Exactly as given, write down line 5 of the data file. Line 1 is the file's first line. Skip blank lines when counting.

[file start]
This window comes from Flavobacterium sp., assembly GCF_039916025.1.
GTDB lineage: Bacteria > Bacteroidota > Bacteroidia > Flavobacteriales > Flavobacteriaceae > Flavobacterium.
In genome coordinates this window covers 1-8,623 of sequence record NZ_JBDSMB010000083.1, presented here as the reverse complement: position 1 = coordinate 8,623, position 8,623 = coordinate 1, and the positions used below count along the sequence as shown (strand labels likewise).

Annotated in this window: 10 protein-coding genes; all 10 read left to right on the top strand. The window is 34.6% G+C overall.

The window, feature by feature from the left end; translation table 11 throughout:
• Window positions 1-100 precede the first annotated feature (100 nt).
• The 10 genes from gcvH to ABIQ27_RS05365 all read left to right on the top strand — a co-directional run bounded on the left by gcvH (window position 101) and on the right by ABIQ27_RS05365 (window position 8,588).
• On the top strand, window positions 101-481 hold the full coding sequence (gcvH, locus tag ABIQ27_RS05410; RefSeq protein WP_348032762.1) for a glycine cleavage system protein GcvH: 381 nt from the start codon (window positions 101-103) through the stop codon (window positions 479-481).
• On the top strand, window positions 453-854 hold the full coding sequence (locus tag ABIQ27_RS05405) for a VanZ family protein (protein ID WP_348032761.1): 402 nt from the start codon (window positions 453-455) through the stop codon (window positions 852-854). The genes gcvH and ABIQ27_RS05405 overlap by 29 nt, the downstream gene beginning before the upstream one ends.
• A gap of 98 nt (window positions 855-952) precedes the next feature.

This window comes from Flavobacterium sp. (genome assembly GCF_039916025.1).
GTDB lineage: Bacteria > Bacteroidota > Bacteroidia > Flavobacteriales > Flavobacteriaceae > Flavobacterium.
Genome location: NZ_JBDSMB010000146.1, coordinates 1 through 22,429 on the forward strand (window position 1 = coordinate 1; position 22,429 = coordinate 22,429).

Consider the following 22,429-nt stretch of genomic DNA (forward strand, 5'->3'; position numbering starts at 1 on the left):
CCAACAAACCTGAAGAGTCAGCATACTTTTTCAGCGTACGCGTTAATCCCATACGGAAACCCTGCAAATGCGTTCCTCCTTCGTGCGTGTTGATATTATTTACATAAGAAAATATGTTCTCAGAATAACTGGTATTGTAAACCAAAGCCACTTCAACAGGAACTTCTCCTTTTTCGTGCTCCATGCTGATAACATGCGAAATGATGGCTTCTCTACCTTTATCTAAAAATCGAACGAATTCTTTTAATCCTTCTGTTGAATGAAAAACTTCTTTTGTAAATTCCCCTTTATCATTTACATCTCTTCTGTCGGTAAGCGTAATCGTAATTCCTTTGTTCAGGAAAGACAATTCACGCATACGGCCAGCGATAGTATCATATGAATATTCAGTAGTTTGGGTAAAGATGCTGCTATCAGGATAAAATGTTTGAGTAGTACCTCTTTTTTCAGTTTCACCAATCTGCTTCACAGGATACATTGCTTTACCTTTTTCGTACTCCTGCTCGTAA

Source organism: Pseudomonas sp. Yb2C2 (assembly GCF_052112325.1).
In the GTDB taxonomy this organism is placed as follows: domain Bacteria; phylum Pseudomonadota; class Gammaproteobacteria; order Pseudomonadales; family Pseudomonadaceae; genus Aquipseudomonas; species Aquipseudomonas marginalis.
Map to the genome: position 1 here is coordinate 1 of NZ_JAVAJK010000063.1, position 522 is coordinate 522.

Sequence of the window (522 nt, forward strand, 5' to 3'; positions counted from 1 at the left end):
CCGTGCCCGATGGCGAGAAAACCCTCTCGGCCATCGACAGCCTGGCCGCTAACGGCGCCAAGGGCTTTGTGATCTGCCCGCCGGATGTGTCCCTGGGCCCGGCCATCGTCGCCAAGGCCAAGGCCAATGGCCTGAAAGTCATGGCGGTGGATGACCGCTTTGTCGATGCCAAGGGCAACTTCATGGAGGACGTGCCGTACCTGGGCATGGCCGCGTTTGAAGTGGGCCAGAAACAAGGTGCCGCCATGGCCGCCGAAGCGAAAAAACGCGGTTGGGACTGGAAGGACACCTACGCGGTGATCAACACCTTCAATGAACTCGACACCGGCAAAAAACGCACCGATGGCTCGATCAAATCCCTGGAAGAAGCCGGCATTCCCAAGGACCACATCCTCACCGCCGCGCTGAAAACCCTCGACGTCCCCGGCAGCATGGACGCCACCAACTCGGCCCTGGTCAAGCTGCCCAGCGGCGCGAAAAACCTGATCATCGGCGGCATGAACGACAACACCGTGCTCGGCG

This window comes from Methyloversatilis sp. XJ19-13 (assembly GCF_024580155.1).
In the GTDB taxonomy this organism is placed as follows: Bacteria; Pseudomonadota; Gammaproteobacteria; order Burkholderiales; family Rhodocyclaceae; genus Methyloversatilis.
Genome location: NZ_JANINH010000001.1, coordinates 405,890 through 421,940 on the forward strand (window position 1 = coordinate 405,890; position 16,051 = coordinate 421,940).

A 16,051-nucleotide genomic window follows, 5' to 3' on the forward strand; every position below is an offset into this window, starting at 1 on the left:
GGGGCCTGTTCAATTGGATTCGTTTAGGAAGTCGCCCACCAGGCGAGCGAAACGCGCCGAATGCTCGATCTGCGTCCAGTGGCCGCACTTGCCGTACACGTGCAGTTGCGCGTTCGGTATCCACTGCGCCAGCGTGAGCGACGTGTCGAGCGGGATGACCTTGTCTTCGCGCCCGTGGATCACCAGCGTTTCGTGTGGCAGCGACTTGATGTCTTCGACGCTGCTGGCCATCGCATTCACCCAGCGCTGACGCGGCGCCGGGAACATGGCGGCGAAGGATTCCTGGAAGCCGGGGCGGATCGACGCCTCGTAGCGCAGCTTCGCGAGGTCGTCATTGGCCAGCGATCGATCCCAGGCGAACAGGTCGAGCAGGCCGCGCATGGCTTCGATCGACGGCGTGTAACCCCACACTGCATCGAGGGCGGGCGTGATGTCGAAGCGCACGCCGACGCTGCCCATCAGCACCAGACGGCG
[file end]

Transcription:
The window, feature by feature from the left end; translation table 11 throughout: